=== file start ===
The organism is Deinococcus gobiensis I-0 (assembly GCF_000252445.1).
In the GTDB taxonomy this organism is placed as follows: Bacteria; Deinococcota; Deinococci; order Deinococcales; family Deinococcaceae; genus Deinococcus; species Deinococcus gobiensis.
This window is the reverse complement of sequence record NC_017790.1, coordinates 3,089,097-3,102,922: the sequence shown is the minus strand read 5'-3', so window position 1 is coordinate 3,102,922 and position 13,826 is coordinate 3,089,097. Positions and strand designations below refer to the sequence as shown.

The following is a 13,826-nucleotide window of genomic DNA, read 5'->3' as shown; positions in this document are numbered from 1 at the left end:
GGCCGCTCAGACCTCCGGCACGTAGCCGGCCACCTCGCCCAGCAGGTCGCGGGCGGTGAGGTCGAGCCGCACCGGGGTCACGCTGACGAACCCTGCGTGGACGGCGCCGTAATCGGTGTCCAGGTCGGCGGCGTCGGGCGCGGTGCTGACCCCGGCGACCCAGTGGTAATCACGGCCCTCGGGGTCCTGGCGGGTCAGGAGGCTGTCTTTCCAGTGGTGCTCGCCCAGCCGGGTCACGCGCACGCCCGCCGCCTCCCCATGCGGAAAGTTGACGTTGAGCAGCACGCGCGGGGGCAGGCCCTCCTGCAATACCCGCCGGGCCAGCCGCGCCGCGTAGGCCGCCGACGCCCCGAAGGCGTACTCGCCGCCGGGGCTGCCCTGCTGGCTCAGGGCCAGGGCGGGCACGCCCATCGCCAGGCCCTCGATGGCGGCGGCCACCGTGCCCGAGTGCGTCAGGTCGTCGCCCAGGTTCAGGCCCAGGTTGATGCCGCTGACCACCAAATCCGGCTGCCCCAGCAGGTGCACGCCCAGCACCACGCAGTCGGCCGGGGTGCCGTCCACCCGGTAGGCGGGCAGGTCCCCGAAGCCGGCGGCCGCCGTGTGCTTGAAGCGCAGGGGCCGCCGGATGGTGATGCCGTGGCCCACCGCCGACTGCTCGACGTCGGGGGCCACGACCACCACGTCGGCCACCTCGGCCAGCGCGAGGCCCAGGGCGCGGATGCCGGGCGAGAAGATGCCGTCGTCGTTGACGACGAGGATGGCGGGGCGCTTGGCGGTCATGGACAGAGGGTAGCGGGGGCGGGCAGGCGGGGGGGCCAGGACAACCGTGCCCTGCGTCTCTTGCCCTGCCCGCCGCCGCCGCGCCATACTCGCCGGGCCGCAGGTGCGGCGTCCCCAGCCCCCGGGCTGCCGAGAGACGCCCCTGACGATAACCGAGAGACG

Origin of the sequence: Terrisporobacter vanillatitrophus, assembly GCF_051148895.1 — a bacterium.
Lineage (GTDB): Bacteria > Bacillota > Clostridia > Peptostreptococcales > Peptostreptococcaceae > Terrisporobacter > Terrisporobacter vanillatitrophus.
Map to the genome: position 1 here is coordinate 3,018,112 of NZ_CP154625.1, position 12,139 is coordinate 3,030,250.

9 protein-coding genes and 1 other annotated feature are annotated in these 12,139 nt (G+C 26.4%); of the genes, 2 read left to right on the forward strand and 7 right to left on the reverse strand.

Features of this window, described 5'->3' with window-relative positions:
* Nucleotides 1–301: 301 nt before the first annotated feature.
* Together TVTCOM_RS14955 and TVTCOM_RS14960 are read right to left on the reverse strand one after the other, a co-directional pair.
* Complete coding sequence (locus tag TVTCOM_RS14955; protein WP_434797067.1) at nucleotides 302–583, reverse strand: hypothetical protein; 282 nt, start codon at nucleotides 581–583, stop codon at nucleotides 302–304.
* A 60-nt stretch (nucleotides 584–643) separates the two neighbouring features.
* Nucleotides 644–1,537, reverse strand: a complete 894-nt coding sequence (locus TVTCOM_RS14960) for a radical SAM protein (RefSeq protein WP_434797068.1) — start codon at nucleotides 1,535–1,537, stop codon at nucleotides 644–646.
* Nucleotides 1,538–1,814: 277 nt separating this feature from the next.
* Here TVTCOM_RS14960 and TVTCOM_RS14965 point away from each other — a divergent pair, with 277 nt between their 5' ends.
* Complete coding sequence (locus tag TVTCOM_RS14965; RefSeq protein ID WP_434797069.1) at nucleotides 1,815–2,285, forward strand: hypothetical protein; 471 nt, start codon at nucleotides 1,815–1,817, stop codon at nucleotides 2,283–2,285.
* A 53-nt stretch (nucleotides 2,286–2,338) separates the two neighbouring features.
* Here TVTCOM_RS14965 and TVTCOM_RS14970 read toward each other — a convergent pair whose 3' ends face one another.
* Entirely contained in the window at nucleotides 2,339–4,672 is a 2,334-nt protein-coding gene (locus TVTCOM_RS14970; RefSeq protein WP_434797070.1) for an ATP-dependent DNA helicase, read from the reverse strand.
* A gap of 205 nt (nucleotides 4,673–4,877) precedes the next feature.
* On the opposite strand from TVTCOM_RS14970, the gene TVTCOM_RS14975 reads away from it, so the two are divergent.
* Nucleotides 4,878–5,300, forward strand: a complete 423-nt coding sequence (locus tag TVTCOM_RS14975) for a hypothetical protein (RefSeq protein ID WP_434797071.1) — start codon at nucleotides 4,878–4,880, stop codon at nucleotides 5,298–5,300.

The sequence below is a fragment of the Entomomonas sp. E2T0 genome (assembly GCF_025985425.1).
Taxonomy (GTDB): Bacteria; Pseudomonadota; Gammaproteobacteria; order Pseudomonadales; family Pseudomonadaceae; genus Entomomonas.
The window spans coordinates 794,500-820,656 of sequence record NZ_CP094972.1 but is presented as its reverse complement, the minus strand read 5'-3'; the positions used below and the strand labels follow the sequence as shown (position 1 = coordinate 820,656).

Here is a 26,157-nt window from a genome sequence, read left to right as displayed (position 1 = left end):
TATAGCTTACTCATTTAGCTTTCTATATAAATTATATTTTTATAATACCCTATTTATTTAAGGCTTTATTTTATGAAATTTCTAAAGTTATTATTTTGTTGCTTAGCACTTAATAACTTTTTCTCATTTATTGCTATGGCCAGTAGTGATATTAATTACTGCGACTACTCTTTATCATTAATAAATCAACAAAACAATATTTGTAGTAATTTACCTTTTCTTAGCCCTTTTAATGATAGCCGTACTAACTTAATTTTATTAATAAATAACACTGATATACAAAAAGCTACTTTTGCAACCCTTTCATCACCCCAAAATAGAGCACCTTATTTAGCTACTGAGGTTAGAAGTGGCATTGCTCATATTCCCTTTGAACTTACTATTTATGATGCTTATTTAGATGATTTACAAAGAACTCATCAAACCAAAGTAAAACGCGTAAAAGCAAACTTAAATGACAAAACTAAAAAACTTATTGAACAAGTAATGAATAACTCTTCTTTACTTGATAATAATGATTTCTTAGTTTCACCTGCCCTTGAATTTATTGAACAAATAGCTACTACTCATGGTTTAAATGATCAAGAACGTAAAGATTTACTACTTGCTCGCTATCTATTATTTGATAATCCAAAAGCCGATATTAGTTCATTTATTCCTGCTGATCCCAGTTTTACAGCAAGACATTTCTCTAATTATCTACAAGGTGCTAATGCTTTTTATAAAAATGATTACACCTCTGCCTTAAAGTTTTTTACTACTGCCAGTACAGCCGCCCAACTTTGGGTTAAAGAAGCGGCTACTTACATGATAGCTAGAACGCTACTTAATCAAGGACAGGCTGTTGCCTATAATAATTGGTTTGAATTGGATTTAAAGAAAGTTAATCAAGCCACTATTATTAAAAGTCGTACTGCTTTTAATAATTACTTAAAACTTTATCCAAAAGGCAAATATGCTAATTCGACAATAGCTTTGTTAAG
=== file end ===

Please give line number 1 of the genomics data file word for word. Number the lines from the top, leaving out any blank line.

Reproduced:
The organism is Deinococcus gobiensis I-0 (assembly GCF_000252445.1).